One name that I rarely see come up in discussions about adaptations is the behemoth that is Marvel. They’ve adapted the classic comic book stories as they see fit, sometimes with very little common ground between film and book, and obviously they’ve had phenomenal success. Marvel director Joe Russo lays it out plain and simple – “We’re inspired by the books, but the Marvel Cinematic Universe is not the Marvel comic book universe. They’re different. As a comic book fan, I think it’s fun to take elements from the books that I identify with. But if I want a literal interpretation, I’ll just read the book ii.” Marvel Comics do not carry the imposing weight of The Lord of the Rings, but they are a much-loved cultural phenomenon, and it’s interesting to see the relative lack of criticism the MCU films receive in this sense compared to the vitriol directed at Amazon’s Rings of Power – before it’s even been released.
Hating something before it’s even been released. This is quite a bewildering concept. In the previous century, before the wonders of the internet enabled us to hate so efficiently, you didn’t really hear anything about a production prior to its release, so generally your dislike was only registered retrospectively. In other words, you judged the show or film on its’ merits. And even then, if you did dislike something you could only really share your hate with your mates in the pub – who would just tell you to shut up, and carry on talking about the football. Now you can start your own Youtube rage channel, and connect with thousands of other angry nerds and bots from around the globe.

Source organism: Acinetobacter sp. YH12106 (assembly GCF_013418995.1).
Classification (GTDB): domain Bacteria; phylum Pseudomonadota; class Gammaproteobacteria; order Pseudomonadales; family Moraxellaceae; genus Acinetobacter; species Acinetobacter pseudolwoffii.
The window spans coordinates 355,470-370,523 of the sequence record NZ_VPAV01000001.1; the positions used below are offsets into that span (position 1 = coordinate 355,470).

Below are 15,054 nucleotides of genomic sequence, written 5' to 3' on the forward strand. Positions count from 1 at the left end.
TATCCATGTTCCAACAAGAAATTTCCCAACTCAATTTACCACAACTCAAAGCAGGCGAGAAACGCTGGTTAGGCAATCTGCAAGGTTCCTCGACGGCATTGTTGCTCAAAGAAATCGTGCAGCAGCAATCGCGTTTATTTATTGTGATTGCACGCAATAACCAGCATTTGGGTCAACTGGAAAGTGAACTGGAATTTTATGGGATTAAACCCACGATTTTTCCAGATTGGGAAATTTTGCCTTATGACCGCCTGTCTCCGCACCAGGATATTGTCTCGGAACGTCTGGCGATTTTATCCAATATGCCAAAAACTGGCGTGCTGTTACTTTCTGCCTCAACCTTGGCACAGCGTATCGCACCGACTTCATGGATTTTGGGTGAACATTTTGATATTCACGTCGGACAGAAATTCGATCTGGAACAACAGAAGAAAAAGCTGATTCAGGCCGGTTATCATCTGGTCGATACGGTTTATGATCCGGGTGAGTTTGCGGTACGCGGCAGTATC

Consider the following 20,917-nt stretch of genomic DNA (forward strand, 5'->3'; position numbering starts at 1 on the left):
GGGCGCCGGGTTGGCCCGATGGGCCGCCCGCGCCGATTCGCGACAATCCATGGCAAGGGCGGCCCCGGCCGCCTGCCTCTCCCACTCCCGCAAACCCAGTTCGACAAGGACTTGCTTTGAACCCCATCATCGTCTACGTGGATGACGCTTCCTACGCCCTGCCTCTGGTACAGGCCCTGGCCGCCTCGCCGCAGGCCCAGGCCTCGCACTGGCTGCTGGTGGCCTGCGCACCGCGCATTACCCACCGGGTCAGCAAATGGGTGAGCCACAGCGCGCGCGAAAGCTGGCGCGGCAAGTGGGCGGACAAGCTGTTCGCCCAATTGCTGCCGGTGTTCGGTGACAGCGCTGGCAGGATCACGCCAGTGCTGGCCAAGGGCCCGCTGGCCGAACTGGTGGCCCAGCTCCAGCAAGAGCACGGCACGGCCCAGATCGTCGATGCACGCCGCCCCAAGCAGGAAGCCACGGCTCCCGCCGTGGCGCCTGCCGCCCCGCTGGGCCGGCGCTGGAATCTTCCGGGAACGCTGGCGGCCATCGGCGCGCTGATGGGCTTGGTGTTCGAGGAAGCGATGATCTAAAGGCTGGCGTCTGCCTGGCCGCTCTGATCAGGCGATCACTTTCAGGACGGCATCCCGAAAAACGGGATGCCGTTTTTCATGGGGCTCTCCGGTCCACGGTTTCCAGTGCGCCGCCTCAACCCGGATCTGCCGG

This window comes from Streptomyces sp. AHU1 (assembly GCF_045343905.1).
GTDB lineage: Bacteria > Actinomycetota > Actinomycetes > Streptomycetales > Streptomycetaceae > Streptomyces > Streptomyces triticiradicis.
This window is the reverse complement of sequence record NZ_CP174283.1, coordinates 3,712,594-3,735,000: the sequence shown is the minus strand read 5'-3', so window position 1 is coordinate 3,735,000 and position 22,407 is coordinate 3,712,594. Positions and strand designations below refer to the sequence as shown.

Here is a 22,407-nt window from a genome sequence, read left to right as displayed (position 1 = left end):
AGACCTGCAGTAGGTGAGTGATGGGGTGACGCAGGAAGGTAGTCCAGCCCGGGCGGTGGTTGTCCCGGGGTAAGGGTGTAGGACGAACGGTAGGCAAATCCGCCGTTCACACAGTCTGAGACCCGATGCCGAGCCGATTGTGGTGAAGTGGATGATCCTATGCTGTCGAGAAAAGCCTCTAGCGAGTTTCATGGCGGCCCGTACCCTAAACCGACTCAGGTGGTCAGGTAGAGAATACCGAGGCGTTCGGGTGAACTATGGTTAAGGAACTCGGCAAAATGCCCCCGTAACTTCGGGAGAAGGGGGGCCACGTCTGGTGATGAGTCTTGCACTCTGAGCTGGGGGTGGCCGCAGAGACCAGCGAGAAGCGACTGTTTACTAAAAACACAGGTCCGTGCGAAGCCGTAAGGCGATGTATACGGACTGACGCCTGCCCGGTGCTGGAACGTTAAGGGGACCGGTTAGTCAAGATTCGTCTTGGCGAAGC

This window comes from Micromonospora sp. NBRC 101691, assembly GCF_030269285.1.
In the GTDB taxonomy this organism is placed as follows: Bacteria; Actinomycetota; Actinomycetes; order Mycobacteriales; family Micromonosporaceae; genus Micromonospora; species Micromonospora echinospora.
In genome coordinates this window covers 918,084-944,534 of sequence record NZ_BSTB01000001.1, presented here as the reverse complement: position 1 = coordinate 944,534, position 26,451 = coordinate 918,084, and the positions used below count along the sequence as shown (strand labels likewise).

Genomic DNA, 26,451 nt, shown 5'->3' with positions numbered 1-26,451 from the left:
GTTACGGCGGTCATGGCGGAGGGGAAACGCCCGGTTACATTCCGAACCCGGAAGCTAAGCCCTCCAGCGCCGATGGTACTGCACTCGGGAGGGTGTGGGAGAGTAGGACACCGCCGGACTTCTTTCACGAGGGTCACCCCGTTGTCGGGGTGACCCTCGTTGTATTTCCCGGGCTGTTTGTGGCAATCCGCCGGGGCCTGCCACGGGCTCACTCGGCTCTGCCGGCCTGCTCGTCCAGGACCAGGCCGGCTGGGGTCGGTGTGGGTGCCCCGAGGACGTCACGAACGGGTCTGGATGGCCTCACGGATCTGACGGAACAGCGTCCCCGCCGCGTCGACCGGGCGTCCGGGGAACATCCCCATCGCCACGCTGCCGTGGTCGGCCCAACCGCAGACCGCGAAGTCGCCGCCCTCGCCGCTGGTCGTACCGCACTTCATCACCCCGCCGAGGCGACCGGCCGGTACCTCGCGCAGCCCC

The Hobbit movies were a tipping point for me. After my initial reaction of horror, I realised that there is really no need to get worked up about this stuff. The book still existed. It didn’t change. My coping strategy was to think of an adaptation of the story as just another version, a different point of view. Remember, The Lord of the Rings is events told through the eyes of the hobbits. It’s subjective. If we’re fully immersed in the world, in the sub-creation of Middle-earth for example, an adaptation is just a retelling through the eyes of someone else – perhaps a kindly old dwarf, or even a young orc. Maybe the old dwarf remembered the details differently. If they did, I’m sure they meant no offense. Maybe they forgot some things and filled in the blanks. Maybe the original story was wrong. I will look forward to The Rings of Power knowing that the only thing that can really upset me is if they simply don’t tell their story well. Or if they melt a giant golden dwarf.
Of course, the thing that the likes of Warner Brothers, Amazon Prime and Netflix know full well is that most of the audience simply don’t care about any of the thorny issues created when transferring book to film. Even with a project based on an author of Tolkien’s imposing stature, the bulk of the audience do not know the source material well, if at all, and their only interest is whether the show is any good or not. Care not, do they, whether a female dwarf has a beard or whether an elf be black or white. The Rings of Power may be a success and it may not, but that will depend entirely on how good their story is and how well they tell it, not on whether they’ve stayed true to the lore. As Jackson’s Lord of the Rings trilogy showed, you can get away with all sorts of lore crimes if you tell your story well. But, as his Hobbit trilogy showed, it’s much harder to get away with lore crimes if you don’t!
Visit Phil Dean’s website for the only Middle-earth Sea Shanty ever.
Picture credits: The Lord of the Rings: The Rings of Power. Courtesy of Prime Video (c) Amazon Studios